Because landscapes can also be inner. And when they are, inadvertently show the most intimate nature of who portrays them, becoming a celebration where imagination is a must guest and the intention of sharing them is the best gift.
If we stick to the definition of the Real Academia Española, we understand that landscape is that painting, photography, etc., representing a portion of field, forest or city in which human figures do not appear or play a secondary role.
What emerges from Christian Voigt’s photographs is a portion of field, forest or city in which human figures do not appear or play a secondary role provoking a realistic, objective image under which you can sense a certain personal story. What is portrayed in the photograph is the story that Voigt lives and feels while he himself plays the role of the spectator. What we perceive is a suggestion, an open door to creativity, leaded by the subliminal intervention of the author.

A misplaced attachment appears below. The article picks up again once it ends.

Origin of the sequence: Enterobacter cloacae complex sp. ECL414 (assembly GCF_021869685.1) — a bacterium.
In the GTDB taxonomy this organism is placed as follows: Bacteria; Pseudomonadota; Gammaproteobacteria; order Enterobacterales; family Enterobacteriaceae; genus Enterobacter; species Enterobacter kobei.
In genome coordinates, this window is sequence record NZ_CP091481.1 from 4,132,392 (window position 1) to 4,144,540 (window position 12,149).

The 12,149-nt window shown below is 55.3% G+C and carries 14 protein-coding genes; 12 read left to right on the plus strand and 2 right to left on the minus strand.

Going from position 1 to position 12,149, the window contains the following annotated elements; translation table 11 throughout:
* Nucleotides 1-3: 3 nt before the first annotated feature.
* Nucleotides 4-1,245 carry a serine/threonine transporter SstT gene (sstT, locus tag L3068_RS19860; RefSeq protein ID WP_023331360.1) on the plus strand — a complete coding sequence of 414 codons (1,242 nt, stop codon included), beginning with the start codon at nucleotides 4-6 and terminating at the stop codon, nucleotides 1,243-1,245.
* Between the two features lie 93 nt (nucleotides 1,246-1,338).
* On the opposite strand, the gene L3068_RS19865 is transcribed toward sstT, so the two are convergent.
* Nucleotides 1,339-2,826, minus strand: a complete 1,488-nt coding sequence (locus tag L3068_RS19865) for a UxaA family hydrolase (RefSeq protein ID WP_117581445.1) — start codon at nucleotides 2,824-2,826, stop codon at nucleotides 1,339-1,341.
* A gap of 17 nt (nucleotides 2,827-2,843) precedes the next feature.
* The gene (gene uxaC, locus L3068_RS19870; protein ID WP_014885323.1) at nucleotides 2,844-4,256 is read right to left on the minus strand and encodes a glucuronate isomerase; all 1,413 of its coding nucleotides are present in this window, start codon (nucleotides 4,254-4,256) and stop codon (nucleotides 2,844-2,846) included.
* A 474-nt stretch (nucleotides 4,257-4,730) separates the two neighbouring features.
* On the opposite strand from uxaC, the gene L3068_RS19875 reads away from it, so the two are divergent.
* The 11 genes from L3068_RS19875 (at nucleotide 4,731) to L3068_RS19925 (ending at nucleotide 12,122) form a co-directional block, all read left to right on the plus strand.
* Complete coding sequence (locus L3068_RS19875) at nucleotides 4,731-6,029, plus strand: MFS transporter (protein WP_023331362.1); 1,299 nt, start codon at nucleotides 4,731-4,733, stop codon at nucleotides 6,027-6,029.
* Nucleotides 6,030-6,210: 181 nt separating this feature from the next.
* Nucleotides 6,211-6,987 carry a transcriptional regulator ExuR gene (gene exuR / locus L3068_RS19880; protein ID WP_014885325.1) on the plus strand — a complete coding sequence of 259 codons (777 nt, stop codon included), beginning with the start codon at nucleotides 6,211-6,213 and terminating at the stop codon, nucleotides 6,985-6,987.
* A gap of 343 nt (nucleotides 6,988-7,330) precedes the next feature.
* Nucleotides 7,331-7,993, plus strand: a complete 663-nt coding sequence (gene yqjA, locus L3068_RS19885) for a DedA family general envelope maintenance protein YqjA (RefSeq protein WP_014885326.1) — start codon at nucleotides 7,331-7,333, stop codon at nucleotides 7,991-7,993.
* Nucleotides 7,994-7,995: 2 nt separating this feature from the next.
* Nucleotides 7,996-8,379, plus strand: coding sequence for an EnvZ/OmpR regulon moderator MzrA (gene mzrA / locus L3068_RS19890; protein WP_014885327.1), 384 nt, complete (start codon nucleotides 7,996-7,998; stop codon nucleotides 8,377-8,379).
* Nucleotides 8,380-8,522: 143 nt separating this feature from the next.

Thus, we find a scene that seems to have been previously prepared; every detail comes up in a completely spontaneous way, although you might get the feeling that there is a script that guides everything. And suddenly, there we are! Voigt makes us feel as we are part in that shared experience so intimate and so pure that, bordering on the cinematographic, even the oniric, so maticulously represents the cliché that fiction is always overcome by reality. Voigt says he waits for a certain image the time it needs, until it appears, according to the author, "screaming out to be photographed".